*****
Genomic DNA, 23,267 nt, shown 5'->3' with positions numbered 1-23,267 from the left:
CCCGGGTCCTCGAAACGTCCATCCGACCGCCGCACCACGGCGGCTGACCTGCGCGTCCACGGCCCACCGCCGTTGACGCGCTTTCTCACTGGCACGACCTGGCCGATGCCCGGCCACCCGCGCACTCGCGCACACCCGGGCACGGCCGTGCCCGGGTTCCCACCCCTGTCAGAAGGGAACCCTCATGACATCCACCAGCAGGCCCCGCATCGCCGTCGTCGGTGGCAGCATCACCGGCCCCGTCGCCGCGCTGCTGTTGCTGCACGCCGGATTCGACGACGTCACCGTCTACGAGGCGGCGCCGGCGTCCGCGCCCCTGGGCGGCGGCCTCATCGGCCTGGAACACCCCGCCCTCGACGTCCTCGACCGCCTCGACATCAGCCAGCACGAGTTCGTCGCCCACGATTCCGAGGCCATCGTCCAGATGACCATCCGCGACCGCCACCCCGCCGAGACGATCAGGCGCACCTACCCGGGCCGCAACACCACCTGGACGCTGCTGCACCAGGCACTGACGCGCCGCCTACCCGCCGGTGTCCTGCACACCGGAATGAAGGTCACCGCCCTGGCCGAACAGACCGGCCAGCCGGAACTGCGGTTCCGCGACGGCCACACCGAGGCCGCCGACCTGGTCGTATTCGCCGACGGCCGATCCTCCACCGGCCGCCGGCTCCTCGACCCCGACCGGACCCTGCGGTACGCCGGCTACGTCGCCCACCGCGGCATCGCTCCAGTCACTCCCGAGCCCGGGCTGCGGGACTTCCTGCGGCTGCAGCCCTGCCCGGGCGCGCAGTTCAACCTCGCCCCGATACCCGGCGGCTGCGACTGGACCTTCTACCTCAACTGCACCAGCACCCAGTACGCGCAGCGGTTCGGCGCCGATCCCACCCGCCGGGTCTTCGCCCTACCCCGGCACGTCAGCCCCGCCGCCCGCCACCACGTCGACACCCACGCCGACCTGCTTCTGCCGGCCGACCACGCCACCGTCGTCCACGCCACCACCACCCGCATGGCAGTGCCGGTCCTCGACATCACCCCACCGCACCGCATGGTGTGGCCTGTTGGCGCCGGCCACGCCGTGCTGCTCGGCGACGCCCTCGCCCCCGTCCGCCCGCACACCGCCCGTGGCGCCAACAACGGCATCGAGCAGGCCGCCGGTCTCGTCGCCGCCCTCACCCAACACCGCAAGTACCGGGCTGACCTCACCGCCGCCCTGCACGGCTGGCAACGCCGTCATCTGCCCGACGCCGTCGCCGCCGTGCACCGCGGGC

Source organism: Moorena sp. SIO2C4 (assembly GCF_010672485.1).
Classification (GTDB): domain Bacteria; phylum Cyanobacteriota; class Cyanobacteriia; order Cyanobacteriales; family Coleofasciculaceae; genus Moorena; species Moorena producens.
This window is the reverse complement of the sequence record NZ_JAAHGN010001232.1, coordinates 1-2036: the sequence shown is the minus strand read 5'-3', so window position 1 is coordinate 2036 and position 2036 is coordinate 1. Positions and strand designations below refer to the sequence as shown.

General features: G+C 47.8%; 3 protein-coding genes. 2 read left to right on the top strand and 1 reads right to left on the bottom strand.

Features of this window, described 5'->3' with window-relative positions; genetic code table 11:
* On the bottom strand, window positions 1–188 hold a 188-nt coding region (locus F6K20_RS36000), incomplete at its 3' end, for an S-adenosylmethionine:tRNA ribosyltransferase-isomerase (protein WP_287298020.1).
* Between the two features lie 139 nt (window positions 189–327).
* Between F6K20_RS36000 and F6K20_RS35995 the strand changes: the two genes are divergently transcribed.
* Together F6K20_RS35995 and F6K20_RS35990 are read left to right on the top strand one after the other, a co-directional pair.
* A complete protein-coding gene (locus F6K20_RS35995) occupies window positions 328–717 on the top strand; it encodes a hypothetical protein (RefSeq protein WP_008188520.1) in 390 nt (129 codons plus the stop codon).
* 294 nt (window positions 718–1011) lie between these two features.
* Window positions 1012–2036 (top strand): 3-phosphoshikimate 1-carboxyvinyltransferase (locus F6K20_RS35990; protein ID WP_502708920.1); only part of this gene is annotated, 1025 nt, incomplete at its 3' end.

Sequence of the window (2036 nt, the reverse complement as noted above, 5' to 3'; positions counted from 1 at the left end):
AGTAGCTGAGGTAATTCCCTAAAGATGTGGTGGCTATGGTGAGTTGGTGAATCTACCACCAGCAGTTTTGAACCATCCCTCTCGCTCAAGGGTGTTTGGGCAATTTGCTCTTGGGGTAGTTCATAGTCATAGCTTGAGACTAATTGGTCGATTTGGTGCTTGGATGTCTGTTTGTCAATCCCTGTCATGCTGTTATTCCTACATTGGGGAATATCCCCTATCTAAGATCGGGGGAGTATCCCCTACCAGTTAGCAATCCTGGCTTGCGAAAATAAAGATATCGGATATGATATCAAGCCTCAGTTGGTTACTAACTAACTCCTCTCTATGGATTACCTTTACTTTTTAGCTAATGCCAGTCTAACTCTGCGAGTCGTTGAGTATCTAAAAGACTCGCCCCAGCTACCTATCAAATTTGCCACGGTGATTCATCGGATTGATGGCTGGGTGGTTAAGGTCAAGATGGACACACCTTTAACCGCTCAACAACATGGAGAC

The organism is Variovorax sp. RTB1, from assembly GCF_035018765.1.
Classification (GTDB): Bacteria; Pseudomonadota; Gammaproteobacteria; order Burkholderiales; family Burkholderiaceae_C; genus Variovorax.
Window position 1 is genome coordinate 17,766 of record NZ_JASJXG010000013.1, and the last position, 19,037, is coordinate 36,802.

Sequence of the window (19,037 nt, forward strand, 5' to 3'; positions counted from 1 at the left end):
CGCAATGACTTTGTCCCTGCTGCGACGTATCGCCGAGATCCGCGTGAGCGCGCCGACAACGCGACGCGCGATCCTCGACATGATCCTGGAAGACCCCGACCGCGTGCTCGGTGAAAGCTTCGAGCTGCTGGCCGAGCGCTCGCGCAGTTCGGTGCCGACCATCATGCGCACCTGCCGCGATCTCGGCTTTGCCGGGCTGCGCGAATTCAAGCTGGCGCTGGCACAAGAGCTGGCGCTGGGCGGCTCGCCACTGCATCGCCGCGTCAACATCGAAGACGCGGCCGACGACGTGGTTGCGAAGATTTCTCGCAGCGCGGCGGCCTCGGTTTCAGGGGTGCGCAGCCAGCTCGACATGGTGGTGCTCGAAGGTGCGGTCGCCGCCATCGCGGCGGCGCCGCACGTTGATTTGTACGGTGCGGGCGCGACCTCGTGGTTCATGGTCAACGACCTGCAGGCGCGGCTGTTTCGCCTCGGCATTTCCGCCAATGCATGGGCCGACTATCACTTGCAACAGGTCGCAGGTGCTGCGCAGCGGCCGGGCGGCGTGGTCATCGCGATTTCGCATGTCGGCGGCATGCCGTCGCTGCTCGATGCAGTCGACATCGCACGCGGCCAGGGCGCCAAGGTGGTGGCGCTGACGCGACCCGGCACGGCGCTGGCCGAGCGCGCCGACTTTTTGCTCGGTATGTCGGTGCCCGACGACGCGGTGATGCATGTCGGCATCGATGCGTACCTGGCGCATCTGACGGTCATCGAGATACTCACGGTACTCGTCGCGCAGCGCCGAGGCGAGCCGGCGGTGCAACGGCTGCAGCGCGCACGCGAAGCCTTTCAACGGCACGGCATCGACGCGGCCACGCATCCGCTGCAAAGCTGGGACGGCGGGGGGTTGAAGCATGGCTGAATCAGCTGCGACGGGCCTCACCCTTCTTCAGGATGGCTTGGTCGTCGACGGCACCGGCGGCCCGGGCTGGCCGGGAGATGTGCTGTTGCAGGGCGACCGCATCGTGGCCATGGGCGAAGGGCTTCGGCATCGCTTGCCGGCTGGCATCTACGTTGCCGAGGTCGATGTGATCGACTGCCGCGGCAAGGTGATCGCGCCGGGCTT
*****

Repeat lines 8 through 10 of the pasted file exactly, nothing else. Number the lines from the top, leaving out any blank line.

* On the bottom strand, window positions 1–188 hold a 188-nt coding region (locus F6K20_RS36000), incomplete at its 3' end, for an S-adenosylmethionine:tRNA ribosyltransferase-isomerase (protein WP_287298020.1).
* Between the two features lie 139 nt (window positions 189–327).
* Between F6K20_RS36000 and F6K20_RS35995 the strand changes: the two genes are divergently transcribed.